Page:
Ski Poles...Initially employed as one part propulsion device, one part hunting spear, ski poles have evolved quite a bit since their inception. In the beginning they were wood or bamboo, cut and fashioned by their user. Today, nearly unbreakable yet impossibly light carbon fiber poles are available in every ski shop. Modern poles vary widely in price depending on the manufacturer, material (durability), safety features and style. Classic ski pole sizing calls for the user to turn the pole upside down and grip the pole just underneath the basket (accounting for the portion of the pole which will sink in to the snow during use). While doing this with the correct length pole, the elbow should form roughly a 90 degree angle, resulting in an angle which is closer to 100 degrees once you are clicked into your skis.

Properly sized ski pole, how to size ski poles

The intended function (What you're doing out there on the hill) of the pole is the primary factor in determining the proper ski pole size for you. Generally speaking, if you are making quick/short turns you are going to want a shorter ski pole.  

Benefits of using longer Ski Poles

Though somewhat more of a burden, longer poles do have their application, and can be an advantage in certain situations. Cross country skiers use poles of greater length in order to cover more ground per stroke. The common measurement for cross country poles is arm-pit-height. Experts will go even longer, but a novice XC skier should not hesitate to go as many as 5cm’s shorter in the interest of comfort. Longer poles are beneficial in some alpine related poling situations as well. When traversing a ridgeline, or skinning up to your most coveted back country stash a longer pole could be the difference between being at the cornice for sunrise, and skiing in someone else’s track.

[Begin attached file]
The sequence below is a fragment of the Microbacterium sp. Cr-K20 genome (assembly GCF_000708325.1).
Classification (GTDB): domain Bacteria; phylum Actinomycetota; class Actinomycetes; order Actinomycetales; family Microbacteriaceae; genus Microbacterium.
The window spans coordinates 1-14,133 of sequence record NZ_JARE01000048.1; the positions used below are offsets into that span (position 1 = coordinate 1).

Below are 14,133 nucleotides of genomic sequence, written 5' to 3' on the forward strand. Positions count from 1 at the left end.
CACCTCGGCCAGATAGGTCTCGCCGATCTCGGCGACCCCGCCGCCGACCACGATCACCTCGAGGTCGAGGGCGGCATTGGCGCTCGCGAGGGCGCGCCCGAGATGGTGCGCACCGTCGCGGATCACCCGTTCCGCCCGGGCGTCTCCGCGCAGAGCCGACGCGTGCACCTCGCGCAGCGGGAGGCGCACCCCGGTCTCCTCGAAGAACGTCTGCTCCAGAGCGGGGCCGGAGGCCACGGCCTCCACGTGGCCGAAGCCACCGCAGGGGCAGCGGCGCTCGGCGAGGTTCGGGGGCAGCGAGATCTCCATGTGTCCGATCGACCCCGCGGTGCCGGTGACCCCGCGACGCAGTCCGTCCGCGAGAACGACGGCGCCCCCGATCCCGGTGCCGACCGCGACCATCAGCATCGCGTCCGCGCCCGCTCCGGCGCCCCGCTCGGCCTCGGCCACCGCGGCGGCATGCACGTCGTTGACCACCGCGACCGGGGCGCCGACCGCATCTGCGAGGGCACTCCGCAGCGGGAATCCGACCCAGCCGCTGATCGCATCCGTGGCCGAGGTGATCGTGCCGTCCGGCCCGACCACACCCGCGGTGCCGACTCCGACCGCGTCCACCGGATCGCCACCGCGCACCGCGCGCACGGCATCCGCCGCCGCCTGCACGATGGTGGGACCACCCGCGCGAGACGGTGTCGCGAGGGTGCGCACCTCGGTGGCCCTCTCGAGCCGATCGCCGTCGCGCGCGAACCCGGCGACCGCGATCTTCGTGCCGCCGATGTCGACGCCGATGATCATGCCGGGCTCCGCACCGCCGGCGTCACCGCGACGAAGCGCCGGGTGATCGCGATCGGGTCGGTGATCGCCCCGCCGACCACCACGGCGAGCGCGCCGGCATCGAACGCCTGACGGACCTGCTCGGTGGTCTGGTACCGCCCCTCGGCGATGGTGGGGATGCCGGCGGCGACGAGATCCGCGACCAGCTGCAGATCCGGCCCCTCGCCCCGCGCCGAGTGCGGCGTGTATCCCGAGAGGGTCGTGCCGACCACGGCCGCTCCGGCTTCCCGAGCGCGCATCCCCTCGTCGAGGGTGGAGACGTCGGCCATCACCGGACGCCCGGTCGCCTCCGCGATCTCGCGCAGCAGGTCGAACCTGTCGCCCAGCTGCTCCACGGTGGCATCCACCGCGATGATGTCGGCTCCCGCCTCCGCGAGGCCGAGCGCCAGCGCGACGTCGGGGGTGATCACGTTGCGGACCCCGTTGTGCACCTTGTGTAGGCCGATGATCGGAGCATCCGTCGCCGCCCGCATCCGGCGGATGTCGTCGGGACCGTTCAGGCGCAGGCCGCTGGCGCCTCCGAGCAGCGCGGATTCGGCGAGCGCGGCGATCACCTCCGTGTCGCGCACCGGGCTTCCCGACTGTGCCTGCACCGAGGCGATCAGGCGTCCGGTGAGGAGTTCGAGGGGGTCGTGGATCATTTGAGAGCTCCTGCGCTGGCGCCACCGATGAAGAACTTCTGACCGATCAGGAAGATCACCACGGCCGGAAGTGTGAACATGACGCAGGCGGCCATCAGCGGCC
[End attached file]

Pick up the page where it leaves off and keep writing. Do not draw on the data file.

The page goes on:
In the picture of me below is what a 'long' ski pole would look like when checking for size.

Sizing Ski Poles for Racing or Touring

 

Benefits of using shorter Ski Poles

When the turns get technical, the poles need to get short. As we mentioned previously, the shorter the radius, the shorter the pole. This is exemplified by mogul skiers, who are turning their skis so sharply and quickly, that it appears that they are making just about no turns at all. Chutes, couloirs, and trees often necessitate shorter radius turns as well. This type of terrain is often steep and uneven. As a result the up-hill pole is often planting on terrain which can be 2-3 feet above the ground you stand on. In this instance, using a pole that is too long can be a costly mistake which can knock you off balance, and cause you to lose control.

 In the picture of me below is what a 'super short' ski pole would look like when checking for size.

How to size ski poles for moguls, freestyle or terrain parks

The best thing since sliced bread... Adjustable Ski Poles

Adjustable poles are truly ideal. As skiers we inevitably encounter a variety of terrain. In pushing ourselves to greater extents, every advantage we can get increases our confidence and there by our performance. A longer pole will get you to your drop in quicker, and a shorter pole will keep you balanced and in rhythm when you get there.

**Pole Length**  Park/Freestyle sizing - Proper Size**

Downhill ski pole sizing chart

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